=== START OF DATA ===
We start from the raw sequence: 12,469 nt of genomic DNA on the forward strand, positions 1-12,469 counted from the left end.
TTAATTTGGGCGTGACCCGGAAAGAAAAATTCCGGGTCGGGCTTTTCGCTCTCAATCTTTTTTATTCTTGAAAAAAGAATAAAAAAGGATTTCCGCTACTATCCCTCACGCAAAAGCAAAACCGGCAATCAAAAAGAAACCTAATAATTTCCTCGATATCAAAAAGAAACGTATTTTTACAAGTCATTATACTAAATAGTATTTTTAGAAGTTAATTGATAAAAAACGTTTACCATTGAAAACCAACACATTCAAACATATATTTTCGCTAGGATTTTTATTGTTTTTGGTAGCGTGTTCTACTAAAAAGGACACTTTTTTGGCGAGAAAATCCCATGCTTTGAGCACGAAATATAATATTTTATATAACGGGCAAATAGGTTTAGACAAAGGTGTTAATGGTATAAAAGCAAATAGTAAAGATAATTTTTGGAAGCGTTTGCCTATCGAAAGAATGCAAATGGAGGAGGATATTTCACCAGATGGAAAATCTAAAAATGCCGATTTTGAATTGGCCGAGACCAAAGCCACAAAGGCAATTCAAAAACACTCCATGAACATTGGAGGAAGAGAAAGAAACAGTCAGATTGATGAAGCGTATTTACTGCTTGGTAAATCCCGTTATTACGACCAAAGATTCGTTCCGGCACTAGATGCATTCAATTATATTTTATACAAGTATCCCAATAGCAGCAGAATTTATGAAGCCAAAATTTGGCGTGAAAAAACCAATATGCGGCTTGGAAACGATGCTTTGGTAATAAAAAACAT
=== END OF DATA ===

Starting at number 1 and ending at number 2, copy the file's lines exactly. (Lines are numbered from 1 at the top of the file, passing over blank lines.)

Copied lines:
We start from the raw sequence: 12,469 nt of genomic DNA on the forward strand, positions 1-12,469 counted from the left end.
TTAATTTGGGCGTGACCCGGAAAGAAAAATTCCGGGTCGGGCTTTTCGCTCTCAATCTTTTTTATTCTTGAAAAAAGAATAAAAAAGGATTTCCGCTACTATCCCTCACGCAAAAGCAAAACCGGCAATCAAAAAGAAACCTAATAATTTCCTCGATATCAAAAAGAAACGTATTTTTACAAGTCATTATACTAAATAGTATTTTTAGAAGTTAATTGATAAAAAACGTTTACCATTGAAAACCAACACATTCAAACATATATTTTCGCTAGGATTTTTATTGTTTTTGGTAGCGTGTTCTACTAAAAAGGACACTTTTTTGGCGAGAAAATCCCATGCTTTGAGCACGAAATATAATATTTTATATAACGGGCAAATAGGTTTAGACAAAGGTGTTAATGGTATAAAAGCAAATAGTAAAGATAATTTTTGGAAGCGTTTGCCTATCGAAAGAATGCAAATGGAGGAGGATATTTCACCAGATGGAAAATCTAAAAATGCCGATTTTGAATTGGCCGAGACCAAAGCCACAAAGGCAATTCAAAAACACTCCATGAACATTGGAGGAAGAGAAAGAAACAGTCAGATTGATGAAGCGTATTTACTGCTTGGTAAATCCCGTTATTACGACCAAAGATTCGTTCCGGCACTAGATGCATTCAATTATATTTTATACAAGTATCCCAATAGCAGCAGAATTTATGAAGCCAAAATTTGGCGTGAAAAAACCAATATGCGGCTTGGAAACGATGCTTTGGTAATAAAAAACAT